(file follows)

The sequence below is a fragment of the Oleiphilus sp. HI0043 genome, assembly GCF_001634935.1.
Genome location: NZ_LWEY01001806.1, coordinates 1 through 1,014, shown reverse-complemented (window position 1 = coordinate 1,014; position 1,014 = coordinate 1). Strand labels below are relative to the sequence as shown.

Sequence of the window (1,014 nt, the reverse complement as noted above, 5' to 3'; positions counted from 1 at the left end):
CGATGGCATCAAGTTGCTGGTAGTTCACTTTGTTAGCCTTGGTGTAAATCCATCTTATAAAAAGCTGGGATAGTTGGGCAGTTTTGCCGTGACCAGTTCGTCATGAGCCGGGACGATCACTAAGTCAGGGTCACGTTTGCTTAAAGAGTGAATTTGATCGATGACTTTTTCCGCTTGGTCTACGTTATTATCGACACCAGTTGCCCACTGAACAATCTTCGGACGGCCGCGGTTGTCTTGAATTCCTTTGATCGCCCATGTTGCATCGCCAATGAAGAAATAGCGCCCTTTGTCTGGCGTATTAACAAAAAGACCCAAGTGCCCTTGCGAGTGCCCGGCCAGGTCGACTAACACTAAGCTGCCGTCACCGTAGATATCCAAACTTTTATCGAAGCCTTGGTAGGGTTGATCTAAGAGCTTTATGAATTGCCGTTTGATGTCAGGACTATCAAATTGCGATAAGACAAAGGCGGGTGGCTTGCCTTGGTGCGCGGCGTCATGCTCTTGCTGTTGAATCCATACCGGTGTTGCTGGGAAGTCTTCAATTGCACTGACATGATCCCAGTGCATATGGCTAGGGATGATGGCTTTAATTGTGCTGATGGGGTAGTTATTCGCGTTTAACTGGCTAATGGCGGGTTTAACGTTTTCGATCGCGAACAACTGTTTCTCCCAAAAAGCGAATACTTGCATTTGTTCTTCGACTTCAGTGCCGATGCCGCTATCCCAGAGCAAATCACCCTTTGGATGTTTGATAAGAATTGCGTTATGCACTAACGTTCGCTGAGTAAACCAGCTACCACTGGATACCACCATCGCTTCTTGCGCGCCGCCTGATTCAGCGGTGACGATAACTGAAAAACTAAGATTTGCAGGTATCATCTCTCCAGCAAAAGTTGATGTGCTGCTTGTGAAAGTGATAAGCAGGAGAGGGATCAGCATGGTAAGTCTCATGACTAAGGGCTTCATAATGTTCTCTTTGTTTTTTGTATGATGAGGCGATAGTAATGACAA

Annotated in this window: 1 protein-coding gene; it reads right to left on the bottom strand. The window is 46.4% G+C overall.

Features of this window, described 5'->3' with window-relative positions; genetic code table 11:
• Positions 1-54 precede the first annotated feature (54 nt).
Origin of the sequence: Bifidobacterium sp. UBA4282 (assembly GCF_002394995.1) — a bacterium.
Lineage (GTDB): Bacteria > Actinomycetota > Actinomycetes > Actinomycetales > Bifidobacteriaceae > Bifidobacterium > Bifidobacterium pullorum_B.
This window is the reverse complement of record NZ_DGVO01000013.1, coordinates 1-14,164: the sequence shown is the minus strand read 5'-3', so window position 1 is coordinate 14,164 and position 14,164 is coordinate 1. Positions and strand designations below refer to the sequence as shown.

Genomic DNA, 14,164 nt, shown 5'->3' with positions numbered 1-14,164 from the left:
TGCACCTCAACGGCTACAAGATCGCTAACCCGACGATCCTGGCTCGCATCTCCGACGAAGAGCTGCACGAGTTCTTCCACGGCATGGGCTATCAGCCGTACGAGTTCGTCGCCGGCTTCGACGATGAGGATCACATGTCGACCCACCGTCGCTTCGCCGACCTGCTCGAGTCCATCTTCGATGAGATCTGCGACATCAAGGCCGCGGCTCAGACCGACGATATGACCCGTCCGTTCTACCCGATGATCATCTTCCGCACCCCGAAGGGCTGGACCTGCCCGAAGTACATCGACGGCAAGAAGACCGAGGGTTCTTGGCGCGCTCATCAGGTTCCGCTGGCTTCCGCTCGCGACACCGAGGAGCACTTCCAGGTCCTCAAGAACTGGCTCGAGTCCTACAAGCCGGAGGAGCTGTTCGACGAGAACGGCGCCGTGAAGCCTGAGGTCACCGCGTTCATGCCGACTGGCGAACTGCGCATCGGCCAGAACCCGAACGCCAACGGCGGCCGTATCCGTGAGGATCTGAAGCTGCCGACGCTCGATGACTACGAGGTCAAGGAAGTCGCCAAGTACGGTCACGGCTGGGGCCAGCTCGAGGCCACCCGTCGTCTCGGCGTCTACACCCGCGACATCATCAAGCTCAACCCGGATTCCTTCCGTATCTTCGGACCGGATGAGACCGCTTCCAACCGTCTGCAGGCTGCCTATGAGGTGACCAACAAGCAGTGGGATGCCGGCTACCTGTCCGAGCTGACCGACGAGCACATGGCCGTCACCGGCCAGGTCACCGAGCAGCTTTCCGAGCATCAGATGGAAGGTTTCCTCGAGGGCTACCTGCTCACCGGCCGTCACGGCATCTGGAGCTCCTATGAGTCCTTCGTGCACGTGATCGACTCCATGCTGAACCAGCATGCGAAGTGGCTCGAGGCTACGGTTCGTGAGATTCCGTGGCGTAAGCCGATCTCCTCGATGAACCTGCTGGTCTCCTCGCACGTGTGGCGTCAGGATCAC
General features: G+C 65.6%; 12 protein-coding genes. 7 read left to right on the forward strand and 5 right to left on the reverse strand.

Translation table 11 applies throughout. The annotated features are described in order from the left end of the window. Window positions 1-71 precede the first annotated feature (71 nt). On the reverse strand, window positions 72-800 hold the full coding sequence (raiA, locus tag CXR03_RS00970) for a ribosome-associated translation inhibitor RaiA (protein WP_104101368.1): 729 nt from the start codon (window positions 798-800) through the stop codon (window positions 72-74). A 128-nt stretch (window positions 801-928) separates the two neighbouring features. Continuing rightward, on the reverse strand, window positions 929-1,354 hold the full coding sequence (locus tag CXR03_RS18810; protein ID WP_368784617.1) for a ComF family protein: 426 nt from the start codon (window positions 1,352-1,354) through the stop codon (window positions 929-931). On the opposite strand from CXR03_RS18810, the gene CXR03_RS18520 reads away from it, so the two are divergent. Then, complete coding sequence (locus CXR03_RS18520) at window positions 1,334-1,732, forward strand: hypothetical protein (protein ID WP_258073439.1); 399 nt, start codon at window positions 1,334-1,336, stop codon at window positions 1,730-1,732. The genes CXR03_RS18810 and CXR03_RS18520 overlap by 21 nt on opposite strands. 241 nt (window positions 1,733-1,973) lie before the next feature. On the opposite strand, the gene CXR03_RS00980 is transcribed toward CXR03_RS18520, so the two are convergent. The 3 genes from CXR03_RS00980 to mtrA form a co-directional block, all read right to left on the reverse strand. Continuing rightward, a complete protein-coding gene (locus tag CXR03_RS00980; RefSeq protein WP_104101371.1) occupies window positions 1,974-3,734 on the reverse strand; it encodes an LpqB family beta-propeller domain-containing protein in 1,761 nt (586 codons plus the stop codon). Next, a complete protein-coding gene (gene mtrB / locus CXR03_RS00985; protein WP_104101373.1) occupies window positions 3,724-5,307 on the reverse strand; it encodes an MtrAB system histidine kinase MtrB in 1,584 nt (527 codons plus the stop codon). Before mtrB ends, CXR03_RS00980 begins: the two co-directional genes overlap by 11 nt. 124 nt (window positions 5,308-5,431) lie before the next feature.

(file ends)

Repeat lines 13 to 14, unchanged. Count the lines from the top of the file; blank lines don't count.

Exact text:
General features: G+C 65.6%; 12 protein-coding genes. 7 read left to right on the forward strand and 5 right to left on the reverse strand.

Translation table 11 applies throughout. The annotated features are described in order from the left end of the window. Window positions 1-71 precede the first annotated feature (71 nt). On the reverse strand, window positions 72-800 hold the full coding sequence (raiA, locus tag CXR03_RS00970) for a ribosome-associated translation inhibitor RaiA (protein WP_104101368.1): 729 nt from the start codon (window positions 798-800) through the stop codon (window positions 72-74). A 128-nt stretch (window positions 801-928) separates the two neighbouring features. Continuing rightward, on the reverse strand, window positions 929-1,354 hold the full coding sequence (locus tag CXR03_RS18810; protein ID WP_368784617.1) for a ComF family protein: 426 nt from the start codon (window positions 1,352-1,354) through the stop codon (window positions 929-931). On the opposite strand from CXR03_RS18810, the gene CXR03_RS18520 reads away from it, so the two are divergent. Then, complete coding sequence (locus CXR03_RS18520) at window positions 1,334-1,732, forward strand: hypothetical protein (protein ID WP_258073439.1); 399 nt, start codon at window positions 1,334-1,336, stop codon at window positions 1,730-1,732. The genes CXR03_RS18810 and CXR03_RS18520 overlap by 21 nt on opposite strands. 241 nt (window positions 1,733-1,973) lie before the next feature. On the opposite strand, the gene CXR03_RS00980 is transcribed toward CXR03_RS18520, so the two are convergent. The 3 genes from CXR03_RS00980 to mtrA form a co-directional block, all read right to left on the reverse strand. Continuing rightward, a complete protein-coding gene (locus tag CXR03_RS00980; RefSeq protein WP_104101371.1) occupies window positions 1,974-3,734 on the reverse strand; it encodes an LpqB family beta-propeller domain-containing protein in 1,761 nt (586 codons plus the stop codon). Next, a complete protein-coding gene (gene mtrB / locus CXR03_RS00985; protein WP_104101373.1) occupies window positions 3,724-5,307 on the reverse strand; it encodes an MtrAB system histidine kinase MtrB in 1,584 nt (527 codons plus the stop codon). Before mtrB ends, CXR03_RS00980 begins: the two co-directional genes overlap by 11 nt. 124 nt (window positions 5,308-5,431) lie before the next feature.